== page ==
And as for that delivery bike, imagine kicking back in the condo after a long day on the slopes and just ordering in, no shoes required. Tacos, burritos, chile rellenos — you get the picture. But back to those margaritas…

“Our Mi Amigo is our flagship margarita,” said Riley. “And we’re still making iterations on that. The more we try things, the better everything is going to come out. I want to finalize the menu and margarita by the end of the winter, and then go into canning.”

Each ingredient in the Mi Amigo has been tried, tweaked and evaluated, not simply on its own but as part of the whole. For consistency’s sake, everything has to be available year-round, meaning no seasonal fruits.

“Pineapple and grapefruit juice are where we’re at, and orange juice and lime juice are already in there,” he said. “Patron Citron, Triple Sec, Cointreau — we’re dialing in the right amount of sweetness.”

And then there’s the spice. They’ve discovered their customers want the merest hint of spice, more as an accent to make the other flavors bloom. And for that, there’s nothing better than Colorado green chiles, giving the Mexican cocktail a local Colorado connection.

“It’s not so much that the Mi Amigo has changed, we’re really just refining what we’re doing,” Riley says. And that goes for the whole operation. No big menu overhauls, no expansive redesigns, but a commitment to simply making it the best, most customer-friendly experience for people.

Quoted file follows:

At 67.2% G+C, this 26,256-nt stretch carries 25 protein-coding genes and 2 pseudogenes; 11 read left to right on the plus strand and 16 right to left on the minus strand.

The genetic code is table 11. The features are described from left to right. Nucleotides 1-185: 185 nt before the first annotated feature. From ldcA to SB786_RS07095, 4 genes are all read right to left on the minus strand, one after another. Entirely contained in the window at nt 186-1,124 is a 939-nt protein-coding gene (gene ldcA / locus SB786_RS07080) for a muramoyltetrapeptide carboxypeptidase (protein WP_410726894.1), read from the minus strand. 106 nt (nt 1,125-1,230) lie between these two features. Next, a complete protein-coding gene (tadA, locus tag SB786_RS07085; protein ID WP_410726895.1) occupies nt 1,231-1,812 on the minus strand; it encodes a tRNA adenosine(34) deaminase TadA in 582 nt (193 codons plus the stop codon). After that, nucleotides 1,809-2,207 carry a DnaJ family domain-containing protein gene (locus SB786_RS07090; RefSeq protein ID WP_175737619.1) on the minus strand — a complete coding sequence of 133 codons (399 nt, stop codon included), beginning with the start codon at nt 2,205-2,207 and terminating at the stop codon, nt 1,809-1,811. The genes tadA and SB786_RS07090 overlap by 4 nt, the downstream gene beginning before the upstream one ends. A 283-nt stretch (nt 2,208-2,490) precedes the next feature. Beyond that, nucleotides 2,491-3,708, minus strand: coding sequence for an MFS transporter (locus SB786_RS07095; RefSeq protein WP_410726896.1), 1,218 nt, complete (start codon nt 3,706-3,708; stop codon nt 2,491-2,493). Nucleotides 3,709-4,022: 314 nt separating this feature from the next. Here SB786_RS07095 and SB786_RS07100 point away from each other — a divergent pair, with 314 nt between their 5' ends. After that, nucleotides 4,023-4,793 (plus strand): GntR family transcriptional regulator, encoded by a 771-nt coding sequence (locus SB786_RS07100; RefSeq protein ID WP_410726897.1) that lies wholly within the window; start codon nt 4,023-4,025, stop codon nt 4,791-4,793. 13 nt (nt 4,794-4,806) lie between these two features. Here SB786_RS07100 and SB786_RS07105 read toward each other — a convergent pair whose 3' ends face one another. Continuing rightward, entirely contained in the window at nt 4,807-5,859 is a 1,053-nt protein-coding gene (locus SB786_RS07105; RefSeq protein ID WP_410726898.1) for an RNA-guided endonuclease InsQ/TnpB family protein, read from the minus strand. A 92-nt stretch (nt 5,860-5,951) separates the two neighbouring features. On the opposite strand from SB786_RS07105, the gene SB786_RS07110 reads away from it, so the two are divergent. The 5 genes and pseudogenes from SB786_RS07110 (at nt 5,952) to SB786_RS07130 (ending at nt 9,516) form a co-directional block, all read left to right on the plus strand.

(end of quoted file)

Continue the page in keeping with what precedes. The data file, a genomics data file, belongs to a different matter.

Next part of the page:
Fajitas with chicken, steak, shrimp and veggies.
Dominique Taylor/EAT Magazine

It’s still a high-energy hotspot, with views of Bridge Street on the front side and Pepi’s Face out the back. The menu includes classic Mexican-American standards — shrimp enchiladas, carnitas burritos, fajitas — as well as lighter, more contemporary street tacos — mango chicken, lobster, carne asada. Of course shareables like guacamole, queso and nachos work as traditional appetizers or simply apres ski snacks. And a couple of sandwiches, whether it’s the Mexican torta or an American burger, round it out.

Just as important as the food, though, is the service. And that’s where Riley’s engineer’s brain kicks into high gear, plotting efficiencies to make it a better experience for the guest. And so he’s added a shortcut for diners, should they want it. A fairly new father, he’s discovered what parents everywhere discover: When it’s time to go, it’s time to go. When a server brings the check, diners have the option to scan a QR code and pay from their phone.

“We know our customer, we know who we’re catering to,” Riley said. “There are a lot of people who want to just have drinks, be in and out.” And Los Amigos aims to please.  

Los Amigos

400 Bridge Street
Vail, CO
970-476-5847 losamigosvail.com

A la carte street tacos start at $5; apps and entrées from $4.50 – $19.75

Energetic bar and taqueria in the heart of Vail Village

Signature dish
Street tacos;
Mi Amigo margarita

Vista at Arrowhead’s tried-and-true approach

Walk into Vista and you can immediately tell who’s been there before. They’ve requested a table in view of Micky Poage, “Vail’s Piano Man,” and will happily nod along to all sorts of songs while eating, drinking and having an excellent time in general. Micky’s following is pretty passionate, and keeps people heading to the restaurant in Arrowhead from up and down the valley.